Fordham University            The Jesuit University of New York
 


For the Class of 2015 and Beyond


I T A L I A N - 
FOR THE CLASS OF 2015 and BEYOND

Major in Italian Language + Literature  |  Major in Italian Studies  |  Italian Minor


NOTE: Students who intend to major in Italian Language & Literature or Italian Studies, or minor in Italian should prepare their schedules in consultation with an Italian adviser. To declare the major or the minor and be assigned an adviser, please contact the Department Associate Chair in your college.
 
 The major in italian language and literature


The major in Italian language and literature is available at Fordham College at Rose Hill and Fordham College at Lincoln Center. Students in Fordham School of Professional and Continuing Studies may major in Italian language and literature only if their schedules are sufficiently flexible to permit them to take day courses at the Rose Hill or Lincoln Center campuses.

Majors in Italian language and literature perfect their advanced proficiency in the Italian language, refine their analytical skills, and acquire a critical understanding of the historical development of Italian literary and cultural tradition over the centuries, from the Middle Ages to the present, and in all its diverse but often intersecting expressions, from literature to cinema to the fine arts and performing arts. The study of such canonical authors as Dante, Petrarca and Boccaccio and the masters of the Italian Renaissance (Ariosto, Machiavelli, Michelangelo and Tasso), of modern poetry (Leopardi, Ungaretti and Montale), theatre (Goldoni, Pirandello and Fo) and cinema (Rossellini, De Sica, Pasolini, Fellini), is complemented and enriched by the discussion of the relationship between culture, politics and religion in the early and modern periods, and the analysis of women’s voices (from the lyrics of Vittoria Colonna to the poetry of Alda Merini, from Neera’s stories to the narratives of Elena Ferrante and Igiaba Scego), immigrants’ italophone narratives (e.g., Pap Khouma, Amara Lakhous and Christiana De Caldas Brito), and new cinematic languages (e.g., Gianni Amelio, Gabriele Salvatores, Ferzan Ozpetek). Students who wish to pursue graduate studies in Italian are strongly recommended to develop a reading knowledge of a classical language or a second modern foreign language.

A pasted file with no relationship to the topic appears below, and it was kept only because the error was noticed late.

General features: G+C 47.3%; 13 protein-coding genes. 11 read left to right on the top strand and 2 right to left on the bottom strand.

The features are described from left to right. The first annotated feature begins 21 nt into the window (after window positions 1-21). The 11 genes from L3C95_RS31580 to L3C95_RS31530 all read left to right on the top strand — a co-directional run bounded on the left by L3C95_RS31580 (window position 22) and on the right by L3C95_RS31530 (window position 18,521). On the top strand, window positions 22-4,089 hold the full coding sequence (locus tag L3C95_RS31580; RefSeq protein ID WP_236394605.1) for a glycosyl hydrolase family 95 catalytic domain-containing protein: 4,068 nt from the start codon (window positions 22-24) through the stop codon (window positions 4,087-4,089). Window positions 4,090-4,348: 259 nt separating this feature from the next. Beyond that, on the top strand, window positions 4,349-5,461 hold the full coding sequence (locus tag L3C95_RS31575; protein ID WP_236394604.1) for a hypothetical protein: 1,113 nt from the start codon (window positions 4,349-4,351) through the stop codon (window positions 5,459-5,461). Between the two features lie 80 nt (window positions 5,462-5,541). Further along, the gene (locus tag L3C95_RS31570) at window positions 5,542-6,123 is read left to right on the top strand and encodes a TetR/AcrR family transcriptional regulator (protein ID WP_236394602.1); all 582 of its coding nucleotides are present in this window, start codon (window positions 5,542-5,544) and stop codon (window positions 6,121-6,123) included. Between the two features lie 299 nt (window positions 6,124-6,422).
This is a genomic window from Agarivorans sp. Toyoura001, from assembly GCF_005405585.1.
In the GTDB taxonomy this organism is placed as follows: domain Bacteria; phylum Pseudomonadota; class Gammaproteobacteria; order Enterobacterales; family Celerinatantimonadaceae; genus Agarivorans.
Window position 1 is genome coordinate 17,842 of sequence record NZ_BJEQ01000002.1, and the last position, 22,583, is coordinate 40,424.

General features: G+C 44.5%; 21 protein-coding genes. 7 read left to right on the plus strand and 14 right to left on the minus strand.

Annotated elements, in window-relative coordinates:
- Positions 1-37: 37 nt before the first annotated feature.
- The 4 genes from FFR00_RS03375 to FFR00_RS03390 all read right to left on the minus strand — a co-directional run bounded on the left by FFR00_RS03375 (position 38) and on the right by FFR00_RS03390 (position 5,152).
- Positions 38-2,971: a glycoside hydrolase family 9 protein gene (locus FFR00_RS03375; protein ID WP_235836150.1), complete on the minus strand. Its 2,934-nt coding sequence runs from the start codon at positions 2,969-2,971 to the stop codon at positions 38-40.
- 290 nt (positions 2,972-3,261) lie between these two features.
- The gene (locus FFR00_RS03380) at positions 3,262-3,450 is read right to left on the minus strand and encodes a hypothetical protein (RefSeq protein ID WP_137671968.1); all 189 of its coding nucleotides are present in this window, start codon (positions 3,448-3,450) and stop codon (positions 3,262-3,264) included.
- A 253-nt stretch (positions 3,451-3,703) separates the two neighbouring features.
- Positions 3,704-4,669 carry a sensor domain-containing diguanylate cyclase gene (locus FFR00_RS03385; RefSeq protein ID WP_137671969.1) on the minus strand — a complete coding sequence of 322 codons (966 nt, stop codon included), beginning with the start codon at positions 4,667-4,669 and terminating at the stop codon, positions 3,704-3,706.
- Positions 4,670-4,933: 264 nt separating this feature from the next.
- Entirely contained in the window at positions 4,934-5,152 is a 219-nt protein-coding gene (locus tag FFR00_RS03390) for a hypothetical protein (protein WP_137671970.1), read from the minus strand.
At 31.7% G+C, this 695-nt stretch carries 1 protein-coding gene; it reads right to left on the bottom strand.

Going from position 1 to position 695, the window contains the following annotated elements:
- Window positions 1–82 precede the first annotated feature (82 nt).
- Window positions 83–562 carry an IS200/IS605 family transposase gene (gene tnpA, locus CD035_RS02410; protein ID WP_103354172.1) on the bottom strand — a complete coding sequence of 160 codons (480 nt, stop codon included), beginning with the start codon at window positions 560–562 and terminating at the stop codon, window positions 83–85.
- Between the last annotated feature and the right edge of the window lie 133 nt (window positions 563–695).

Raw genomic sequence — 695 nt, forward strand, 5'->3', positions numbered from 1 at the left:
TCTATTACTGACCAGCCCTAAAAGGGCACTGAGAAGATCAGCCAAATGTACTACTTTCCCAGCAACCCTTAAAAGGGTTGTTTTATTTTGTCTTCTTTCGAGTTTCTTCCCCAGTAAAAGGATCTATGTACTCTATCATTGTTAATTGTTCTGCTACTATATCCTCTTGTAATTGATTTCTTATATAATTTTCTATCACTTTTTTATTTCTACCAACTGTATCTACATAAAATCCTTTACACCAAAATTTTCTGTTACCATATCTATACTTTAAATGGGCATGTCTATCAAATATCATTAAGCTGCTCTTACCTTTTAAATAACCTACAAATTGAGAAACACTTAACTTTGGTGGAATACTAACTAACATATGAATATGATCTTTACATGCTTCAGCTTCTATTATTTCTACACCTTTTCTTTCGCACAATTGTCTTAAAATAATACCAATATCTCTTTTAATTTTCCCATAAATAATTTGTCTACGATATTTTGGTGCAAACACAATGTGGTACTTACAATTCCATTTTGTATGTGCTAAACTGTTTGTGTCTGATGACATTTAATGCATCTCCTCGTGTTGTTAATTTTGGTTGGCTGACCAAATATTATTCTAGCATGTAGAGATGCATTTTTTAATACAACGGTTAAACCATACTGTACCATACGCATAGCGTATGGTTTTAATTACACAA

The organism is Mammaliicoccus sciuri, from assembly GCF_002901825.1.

Requirements:

Majors in Italian language and literature will take a minimum of ten courses, all in Italian, numbered 1501 (Intermediate Italian I) and higher, to be selected in consultation with the Italian adviser. Students, who place out of any of the following, ITAL 1501, 1502 and/or 2001, will replace them with upper-level courses. The ten courses for the major normally include Italian Language and Literature (ITAL 2001), Approaches to Literature (ITAL 2500) or Reading Culture Through Literature (ITAL 2561), and six elective courses (or more, depending upon initial placement).